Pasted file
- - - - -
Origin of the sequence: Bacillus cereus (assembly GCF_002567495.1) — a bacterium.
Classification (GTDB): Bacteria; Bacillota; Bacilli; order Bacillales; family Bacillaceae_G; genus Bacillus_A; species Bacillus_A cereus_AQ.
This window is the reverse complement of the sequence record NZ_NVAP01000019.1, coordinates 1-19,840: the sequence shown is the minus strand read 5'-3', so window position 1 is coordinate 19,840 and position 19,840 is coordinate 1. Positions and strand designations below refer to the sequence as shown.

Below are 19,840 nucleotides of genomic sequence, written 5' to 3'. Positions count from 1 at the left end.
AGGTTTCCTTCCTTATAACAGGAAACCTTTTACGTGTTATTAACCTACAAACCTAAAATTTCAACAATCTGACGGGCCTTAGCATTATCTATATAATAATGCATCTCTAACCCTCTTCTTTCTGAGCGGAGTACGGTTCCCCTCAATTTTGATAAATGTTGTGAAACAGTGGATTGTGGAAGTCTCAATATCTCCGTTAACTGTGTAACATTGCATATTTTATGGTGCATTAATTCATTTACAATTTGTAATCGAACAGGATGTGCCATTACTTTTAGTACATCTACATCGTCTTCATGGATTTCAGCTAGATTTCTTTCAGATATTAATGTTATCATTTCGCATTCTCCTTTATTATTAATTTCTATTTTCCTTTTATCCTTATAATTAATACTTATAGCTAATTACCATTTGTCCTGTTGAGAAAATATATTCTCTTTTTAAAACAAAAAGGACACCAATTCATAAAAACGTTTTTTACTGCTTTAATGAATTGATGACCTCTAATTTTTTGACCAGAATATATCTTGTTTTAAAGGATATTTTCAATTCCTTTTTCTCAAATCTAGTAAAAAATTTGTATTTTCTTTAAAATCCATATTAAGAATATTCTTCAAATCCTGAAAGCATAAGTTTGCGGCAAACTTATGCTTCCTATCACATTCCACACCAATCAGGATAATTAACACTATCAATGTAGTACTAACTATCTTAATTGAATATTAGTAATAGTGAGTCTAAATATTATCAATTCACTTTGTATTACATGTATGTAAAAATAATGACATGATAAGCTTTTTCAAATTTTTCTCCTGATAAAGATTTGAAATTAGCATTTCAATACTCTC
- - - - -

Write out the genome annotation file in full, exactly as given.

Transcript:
Origin of the sequence: Bacillus cereus (assembly GCF_002567495.1) — a bacterium.
Classification (GTDB): Bacteria; Bacillota; Bacilli; order Bacillales; family Bacillaceae_G; genus Bacillus_A; species Bacillus_A cereus_AQ.
This window is the reverse complement of the sequence record NZ_NVAP01000019.1, coordinates 1-19,840: the sequence shown is the minus strand read 5'-3', so window position 1 is coordinate 19,840 and position 19,840 is coordinate 1. Positions and strand designations below refer to the sequence as shown.

Below are 19,840 nucleotides of genomic sequence, written 5' to 3'. Positions count from 1 at the left end.
AGGTTTCCTTCCTTATAACAGGAAACCTTTTACGTGTTATTAACCTACAAACCTAAAATTTCAACAATCTGACGGGCCTTAGCATTATCTATATAATAATGCATCTCTAACCCTCTTCTTTCTGAGCGGAGTACGGTTCCCCTCAATTTTGATAAATGTTGTGAAACAGTGGATTGTGGAAGTCTCAATATCTCCGTTAACTGTGTAACATTGCATATTTTATGGTGCATTAATTCATTTACAATTTGTAATCGAACAGGATGTGCCATTACTTTTAGTACATCTACATCGTCTTCATGGATTTCAGCTAGATTTCTTTCAGATATTAATGTTATCATTTCGCATTCTCCTTTATTATTAATTTCTATTTTCCTTTTATCCTTATAATTAATACTTATAGCTAATTACCATTTGTCCTGTTGAGAAAATATATTCTCTTTTTAAAACAAAAAGGACACCAATTCATAAAAACGTTTTTTACTGCTTTAATGAATTGATGACCTCTAATTTTTTGACCAGAATATATCTTGTTTTAAAGGATATTTTCAATTCCTTTTTCTCAAATCTAGTAAAAAATTTGTATTTTCTTTAAAATCCATATTAAGAATATTCTTCAAATCCTGAAAGCATAAGTTTGCGGCAAACTTATGCTTCCTATCACATTCCACACCAATCAGGATAATTAACACTATCAATGTAGTACTAACTATCTTAATTGAATATTAGTAATAGTGAGTCTAAATATTATCAATTCACTTTGTATTACATGTATGTAAAAATAATGACATGATAAGCTTTTTCAAATTTTTCTCCTGATAAAGATTTGAAATTAGCATTTCAATACTCTC